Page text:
But look more closely at c) in that first objective - we should provide access to an item when the subject of it is known. So what exactly does that mean? Most current systems in a library environment fulfil that by making text in a subject-ish field keyword searchable. When I do a subject search in a system of that sort, I get back records that have subjects containing the word I typed in. But how do users know what the words in those subjects are? Some (certainly not all!) systems provide the user a way to look at a list of subjects used in that system. The user then is expected to locate all subjects of interest in that list, then construct a properly-formulated Boolean query OR-ing those subjects together. I'll be perfectly frank and state that I believe strongly that this is silly to expect of any user in this day and age, even an "expert" user such as a reference librarian. Let's use the computing power we have!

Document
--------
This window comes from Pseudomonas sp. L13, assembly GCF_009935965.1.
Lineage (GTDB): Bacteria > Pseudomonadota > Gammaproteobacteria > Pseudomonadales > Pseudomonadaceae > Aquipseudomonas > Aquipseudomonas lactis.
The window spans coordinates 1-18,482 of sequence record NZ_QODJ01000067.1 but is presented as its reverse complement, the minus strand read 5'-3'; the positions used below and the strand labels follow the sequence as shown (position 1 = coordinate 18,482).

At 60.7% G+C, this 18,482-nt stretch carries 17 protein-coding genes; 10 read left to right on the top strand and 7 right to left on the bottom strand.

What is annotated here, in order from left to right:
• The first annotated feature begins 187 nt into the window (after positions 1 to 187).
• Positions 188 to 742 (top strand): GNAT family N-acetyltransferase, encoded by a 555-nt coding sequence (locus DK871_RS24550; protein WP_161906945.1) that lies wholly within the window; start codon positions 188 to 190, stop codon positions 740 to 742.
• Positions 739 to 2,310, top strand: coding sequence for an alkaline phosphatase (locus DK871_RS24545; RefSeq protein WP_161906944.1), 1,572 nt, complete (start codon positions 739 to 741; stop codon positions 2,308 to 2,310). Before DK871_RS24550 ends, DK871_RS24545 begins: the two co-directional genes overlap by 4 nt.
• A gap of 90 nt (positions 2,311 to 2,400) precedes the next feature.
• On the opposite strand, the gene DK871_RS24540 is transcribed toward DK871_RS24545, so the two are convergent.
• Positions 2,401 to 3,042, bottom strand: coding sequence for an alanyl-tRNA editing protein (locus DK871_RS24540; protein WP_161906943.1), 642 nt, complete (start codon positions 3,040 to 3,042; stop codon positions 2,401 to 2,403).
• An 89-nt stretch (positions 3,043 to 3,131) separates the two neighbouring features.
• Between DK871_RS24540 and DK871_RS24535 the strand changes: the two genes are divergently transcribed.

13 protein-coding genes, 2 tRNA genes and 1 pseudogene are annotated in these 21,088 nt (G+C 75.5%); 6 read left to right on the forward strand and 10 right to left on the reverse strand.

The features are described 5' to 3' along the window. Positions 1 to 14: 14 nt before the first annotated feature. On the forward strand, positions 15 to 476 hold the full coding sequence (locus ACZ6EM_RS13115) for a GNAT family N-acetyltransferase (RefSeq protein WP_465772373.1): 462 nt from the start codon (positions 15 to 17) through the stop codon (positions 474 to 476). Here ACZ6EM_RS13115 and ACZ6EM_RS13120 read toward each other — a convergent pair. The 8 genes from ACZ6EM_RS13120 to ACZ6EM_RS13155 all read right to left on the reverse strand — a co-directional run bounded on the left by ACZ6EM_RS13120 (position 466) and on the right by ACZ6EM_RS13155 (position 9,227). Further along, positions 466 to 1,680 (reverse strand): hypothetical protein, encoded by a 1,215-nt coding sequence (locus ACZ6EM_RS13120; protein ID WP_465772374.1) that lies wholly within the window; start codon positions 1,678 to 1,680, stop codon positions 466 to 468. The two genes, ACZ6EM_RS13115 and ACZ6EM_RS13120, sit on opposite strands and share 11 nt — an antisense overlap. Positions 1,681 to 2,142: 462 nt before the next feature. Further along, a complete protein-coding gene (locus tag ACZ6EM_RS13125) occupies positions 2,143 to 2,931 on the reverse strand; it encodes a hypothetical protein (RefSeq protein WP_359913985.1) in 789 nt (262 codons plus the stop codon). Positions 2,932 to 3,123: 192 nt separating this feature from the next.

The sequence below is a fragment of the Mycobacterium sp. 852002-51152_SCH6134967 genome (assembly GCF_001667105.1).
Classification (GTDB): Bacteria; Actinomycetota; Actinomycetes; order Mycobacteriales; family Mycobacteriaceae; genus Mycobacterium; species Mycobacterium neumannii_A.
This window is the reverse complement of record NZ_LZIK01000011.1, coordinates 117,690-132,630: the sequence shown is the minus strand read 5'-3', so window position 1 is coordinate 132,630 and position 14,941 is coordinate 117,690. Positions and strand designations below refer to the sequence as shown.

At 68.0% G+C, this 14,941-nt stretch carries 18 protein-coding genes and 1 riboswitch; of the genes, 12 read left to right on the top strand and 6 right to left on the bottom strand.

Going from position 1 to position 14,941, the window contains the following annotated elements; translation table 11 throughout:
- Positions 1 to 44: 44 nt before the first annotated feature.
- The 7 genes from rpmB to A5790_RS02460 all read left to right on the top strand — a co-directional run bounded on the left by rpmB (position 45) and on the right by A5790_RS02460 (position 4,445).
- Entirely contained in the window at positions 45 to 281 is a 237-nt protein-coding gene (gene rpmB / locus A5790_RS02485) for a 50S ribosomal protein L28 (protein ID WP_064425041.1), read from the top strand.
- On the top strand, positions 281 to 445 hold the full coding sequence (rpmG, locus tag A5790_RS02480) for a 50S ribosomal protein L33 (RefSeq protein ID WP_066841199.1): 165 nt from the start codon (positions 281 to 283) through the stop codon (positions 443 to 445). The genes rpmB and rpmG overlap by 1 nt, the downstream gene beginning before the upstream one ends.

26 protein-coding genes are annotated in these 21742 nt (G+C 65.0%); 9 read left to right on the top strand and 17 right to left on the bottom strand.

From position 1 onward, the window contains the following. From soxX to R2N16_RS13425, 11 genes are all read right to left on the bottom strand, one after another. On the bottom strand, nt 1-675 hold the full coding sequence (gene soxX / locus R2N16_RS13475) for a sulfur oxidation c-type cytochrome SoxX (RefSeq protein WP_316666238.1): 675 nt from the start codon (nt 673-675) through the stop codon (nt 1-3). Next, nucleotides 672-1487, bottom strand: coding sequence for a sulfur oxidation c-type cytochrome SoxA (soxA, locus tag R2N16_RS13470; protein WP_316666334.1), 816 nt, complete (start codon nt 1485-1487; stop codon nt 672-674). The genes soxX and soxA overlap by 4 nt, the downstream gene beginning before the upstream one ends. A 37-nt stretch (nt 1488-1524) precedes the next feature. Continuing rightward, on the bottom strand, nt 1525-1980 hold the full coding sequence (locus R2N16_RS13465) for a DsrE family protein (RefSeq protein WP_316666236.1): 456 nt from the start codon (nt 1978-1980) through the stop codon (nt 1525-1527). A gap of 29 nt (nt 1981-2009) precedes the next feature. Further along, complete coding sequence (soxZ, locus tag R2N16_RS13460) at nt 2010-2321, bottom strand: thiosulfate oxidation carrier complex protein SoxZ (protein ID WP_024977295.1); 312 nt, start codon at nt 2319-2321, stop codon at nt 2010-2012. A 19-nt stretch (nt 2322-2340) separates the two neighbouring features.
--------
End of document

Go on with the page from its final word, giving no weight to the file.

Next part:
And what about these of Cutter's objectives?
2. To show what the library has
- e. On a given and related subjects
- f. In a given kind of literature
What we need are systems that do an exponentially better job of starting out from an interesting thing and finding more things like it. I personally think postcoordinated subject headings would be a major advance in this area, but they're certainly not enough. Systems that map lead-in terms to authorized terms, and expand search results to include narrower terms than a matched broader term are also necessary. One can also imagine other mechanisms to build that "like" relationship, based on information retrieval research, folksonomies, and transaction logs.
I suppose my point in the end is that it's simple to build a system that searches the text of pre-created metadata fields for an entered query string. It's much more difficult to build systems that allow users to truly explore. We often forget how important that exploration function is. We look at our search logs, and see mostly known-item searches, so we think that's what we need to focus on. Of course we see that - it's what our systems are designed around! But what would happen if we started to provide relevant results to subject and other unknown-item searches? I'd bet a whole lot of money that we'd see a huge increase in unknown-item searching. Sure, for some types of materials, known-item searching may very well be the primary means of access users need. But let's at least look at the alternative, and work with actual users to see how we can provide them with exploratory functions we don't currently supply.